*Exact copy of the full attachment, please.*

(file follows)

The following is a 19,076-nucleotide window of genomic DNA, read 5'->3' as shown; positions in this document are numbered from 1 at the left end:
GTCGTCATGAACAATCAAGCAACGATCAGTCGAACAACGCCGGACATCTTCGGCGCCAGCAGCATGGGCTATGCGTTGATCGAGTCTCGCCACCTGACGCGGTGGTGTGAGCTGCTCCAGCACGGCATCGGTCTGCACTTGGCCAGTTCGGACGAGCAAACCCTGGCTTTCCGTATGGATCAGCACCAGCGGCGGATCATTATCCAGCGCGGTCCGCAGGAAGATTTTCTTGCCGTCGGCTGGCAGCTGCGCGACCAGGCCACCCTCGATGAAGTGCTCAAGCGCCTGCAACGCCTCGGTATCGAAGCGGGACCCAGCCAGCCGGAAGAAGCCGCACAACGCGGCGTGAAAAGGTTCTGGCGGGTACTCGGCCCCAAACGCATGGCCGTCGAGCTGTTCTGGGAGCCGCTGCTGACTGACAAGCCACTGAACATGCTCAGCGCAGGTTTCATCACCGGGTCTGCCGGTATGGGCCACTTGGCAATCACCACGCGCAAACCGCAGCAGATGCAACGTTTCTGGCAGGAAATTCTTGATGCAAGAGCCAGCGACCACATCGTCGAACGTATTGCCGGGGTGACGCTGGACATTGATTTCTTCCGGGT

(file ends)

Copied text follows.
The following is a 19,076-nucleotide window of genomic DNA, read 5'->3' as shown; positions in this document are numbered from 1 at the left end:
GTCGTCATGAACAATCAAGCAACGATCAGTCGAACAACGCCGGACATCTTCGGCGCCAGCAGCATGGGCTATGCGTTGATCGAGTCTCGCCACCTGACGCGGTGGTGTGAGCTGCTCCAGCACGGCATCGGTCTGCACTTGGCCAGTTCGGACGAGCAAACCCTGGCTTTCCGTATGGATCAGCACCAGCGGCGGATCATTATCCAGCGCGGTCCGCAGGAAGATTTTCTTGCCGTCGGCTGGCAGCTGCGCGACCAGGCCACCCTCGATGAAGTGCTCAAGCGCCTGCAACGCCTCGGTATCGAAGCGGGACCCAGCCAGCCGGAAGAAGCCGCACAACGCGGCGTGAAAAGGTTCTGGCGGGTACTCGGCCCCAAACGCATGGCCGTCGAGCTGTTCTGGGAGCCGCTGCTGACTGACAAGCCACTGAACATGCTCAGCGCAGGTTTCATCACCGGGTCTGCCGGTATGGGCCACTTGGCAATCACCACGCGCAAACCGCAGCAGATGCAACGTTTCTGGCAGGAAATTCTTGATGCAAGAGCCAGCGACCACATCGTCGAACGTATTGCCGGGGTGACGCTGGACATTGATTTCTTCCGGGT